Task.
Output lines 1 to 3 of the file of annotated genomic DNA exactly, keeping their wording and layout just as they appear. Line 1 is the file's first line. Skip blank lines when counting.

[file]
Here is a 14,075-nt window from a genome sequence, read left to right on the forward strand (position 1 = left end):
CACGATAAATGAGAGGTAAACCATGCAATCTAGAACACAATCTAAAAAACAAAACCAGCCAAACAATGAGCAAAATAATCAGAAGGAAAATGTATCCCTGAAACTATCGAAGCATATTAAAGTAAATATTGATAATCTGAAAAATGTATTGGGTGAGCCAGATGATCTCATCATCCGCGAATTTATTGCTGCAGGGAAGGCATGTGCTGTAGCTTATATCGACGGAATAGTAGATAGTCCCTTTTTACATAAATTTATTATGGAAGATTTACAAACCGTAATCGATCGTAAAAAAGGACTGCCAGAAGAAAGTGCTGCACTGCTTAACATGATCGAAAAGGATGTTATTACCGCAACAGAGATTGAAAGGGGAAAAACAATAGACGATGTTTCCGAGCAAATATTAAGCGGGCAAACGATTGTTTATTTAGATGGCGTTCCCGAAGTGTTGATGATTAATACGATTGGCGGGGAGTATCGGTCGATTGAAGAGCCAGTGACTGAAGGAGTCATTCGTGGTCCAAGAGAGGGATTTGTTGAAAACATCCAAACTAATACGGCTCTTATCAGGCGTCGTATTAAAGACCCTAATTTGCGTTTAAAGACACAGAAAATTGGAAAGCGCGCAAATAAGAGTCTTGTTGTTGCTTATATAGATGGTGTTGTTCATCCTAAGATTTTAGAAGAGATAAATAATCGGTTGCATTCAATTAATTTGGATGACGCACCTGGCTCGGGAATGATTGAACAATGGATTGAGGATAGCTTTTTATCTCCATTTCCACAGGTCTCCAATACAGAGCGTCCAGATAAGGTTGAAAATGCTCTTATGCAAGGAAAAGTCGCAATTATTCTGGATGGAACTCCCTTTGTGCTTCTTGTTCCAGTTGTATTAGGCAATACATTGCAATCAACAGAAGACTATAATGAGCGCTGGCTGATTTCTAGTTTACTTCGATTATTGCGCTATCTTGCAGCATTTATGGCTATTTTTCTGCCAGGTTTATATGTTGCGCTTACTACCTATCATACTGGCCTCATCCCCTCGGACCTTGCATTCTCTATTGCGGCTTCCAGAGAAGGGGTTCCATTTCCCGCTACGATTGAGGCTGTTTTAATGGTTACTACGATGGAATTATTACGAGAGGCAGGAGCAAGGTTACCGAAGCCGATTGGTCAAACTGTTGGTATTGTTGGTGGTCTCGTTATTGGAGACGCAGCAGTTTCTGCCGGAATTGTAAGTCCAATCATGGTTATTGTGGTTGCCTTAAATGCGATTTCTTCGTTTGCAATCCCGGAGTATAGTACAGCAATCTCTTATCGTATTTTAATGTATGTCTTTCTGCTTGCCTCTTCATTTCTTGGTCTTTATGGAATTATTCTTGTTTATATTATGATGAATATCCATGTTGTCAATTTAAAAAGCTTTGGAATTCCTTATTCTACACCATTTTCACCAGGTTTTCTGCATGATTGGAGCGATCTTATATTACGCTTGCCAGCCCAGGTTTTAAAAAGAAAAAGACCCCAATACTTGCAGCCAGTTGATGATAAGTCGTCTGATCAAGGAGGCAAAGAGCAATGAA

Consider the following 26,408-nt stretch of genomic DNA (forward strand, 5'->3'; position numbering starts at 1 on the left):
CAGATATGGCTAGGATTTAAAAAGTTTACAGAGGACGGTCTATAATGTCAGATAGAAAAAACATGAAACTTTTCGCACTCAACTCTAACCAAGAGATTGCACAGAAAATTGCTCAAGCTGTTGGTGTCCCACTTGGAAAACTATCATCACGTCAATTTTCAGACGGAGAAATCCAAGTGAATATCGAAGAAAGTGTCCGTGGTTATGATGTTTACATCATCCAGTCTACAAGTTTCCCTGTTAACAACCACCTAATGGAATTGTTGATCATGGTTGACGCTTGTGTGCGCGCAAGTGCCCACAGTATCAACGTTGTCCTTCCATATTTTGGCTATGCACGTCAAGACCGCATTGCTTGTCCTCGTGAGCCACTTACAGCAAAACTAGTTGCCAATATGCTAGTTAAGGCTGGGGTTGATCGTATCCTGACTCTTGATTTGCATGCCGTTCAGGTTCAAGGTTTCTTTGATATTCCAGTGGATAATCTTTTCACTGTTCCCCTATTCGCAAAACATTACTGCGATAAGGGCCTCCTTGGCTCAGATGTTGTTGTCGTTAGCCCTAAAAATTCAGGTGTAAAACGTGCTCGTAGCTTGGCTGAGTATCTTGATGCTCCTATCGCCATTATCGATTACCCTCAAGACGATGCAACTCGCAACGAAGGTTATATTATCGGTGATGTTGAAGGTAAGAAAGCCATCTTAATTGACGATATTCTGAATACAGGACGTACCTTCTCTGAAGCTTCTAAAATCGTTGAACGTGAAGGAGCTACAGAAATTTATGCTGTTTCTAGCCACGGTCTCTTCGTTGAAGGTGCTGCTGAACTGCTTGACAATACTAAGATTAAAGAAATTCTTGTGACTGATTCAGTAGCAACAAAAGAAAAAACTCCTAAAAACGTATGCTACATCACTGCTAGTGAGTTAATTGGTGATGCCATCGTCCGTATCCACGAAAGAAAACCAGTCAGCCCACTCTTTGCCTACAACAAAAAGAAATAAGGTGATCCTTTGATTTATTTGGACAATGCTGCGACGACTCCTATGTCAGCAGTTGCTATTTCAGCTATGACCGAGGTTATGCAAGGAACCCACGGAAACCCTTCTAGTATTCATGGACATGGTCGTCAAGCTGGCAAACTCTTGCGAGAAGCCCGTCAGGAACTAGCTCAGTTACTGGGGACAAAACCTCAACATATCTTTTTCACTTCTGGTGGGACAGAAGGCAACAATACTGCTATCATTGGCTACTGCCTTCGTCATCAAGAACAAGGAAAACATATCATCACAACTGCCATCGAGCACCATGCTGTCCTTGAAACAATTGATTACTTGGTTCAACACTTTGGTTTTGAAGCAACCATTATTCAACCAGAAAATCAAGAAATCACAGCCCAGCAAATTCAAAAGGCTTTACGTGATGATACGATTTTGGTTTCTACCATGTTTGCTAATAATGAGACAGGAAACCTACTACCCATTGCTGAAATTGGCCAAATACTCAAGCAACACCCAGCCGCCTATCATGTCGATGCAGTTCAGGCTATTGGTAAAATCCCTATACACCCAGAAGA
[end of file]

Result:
Here is a 14,075-nt window from a genome sequence, read left to right on the forward strand (position 1 = left end):
CACGATAAATGAGAGGTAAACCATGCAATCTAGAACACAATCTAAAAAACAAAACCAGCCAAACAATGAGCAAAATAATCAGAAGGAAAATGTATCCCTGAAACTATCGAAGCATATTAAAGTAAATATTGATAATCTGAAAAATGTATTGGGTGAGCCAGATGATCTCATCATCCGCGAATTTATTGCTGCAGGGAAGGCATGTGCTGTAGCTTATATCGACGGAATAGTAGATAGTCCCTTTTTACATAAATTTATTATGGAAGATTTACAAACCGTAATCGATCGTAAAAAAGGACTGCCAGAAGAAAGTGCTGCACTGCTTAACATGATCGAAAAGGATGTTATTACCGCAACAGAGATTGAAAGGGGAAAAACAATAGACGATGTTTCCGAGCAAATATTAAGCGGGCAAACGATTGTTTATTTAGATGGCGTTCCCGAAGTGTTGATGATTAATACGATTGGCGGGGAGTATCGGTCGATTGAAGAGCCAGTGACTGAAGGAGTCATTCGTGGTCCAAGAGAGGGATTTGTTGAAAACATCCAAACTAATACGGCTCTTATCAGGCGTCGTATTAAAGACCCTAATTTGCGTTTAAAGACACAGAAAATTGGAAAGCGCGCAAATAAGAGTCTTGTTGTTGCTTATATAGATGGTGTTGTTCATCCTAAGATTTTAGAAGAGATAAATAATCGGTTGCATTCAATTAATTTGGATGACGCACCTGGCTCGGGAATGATTGAACAATGGATTGAGGATAGCTTTTTATCTCCATTTCCACAGGTCTCCAATACAGAGCGTCCAGATAAGGTTGAAAATGCTCTTATGCAAGGAAAAGTCGCAATTATTCTGGATGGAACTCCCTTTGTGCTTCTTGTTCCAGTTGTATTAGGCAATACATTGCAATCAACAGAAGACTATAATGAGCGCTGGCTGATTTCTAGTTTACTTCGATTATTGCGCTATCTTGCAGCATTTATGGCTATTTTTCTGCCAGGTTTATATGTTGCGCTTACTACCTATCATACTGGCCTCATCCCCTCGGACCTTGCATTCTCTATTGCGGCTTCCAGAGAAGGGGTTCCATTTCCCGCTACGATTGAGGCTGTTTTAATGGTTACTACGATGGAATTATTACGAGAGGCAGGAGCAAGGTTACCGAAGCCGATTGGTCAAACTGTTGGTATTGTTGGTGGTCTCGTTATTGGAGACGCAGCAGTTTCTGCCGGAATTGTAAGTCCAATCATGGTTATTGTGGTTGCCTTAAATGCGATTTCTTCGTTTGCAATCCCGGAGTATAGTACAGCAATCTCTTATCGTATTTTAATGTATGTCTTTCTGCTTGCCTCTTCATTTCTTGGTCTTTATGGAATTATTCTTGTTTATATTATGATGAATATCCATGTTGTCAATTTAAAAAGCTTTGGAATTCCTTATTCTACACCATTTTCACCAGGTTTTCTGCATGATTGGAGCGATCTTATATTACGCTTGCCAGCCCAGGTTTTAAAAAGAAAAAGACCCCAATACTTGCAGCCAGTTGATGATAAGTCGTCTGATCAAGGAGGCAAAGAGCAATGAA

Consider the following 26,408-nt stretch of genomic DNA (forward strand, 5'->3'; position numbering starts at 1 on the left):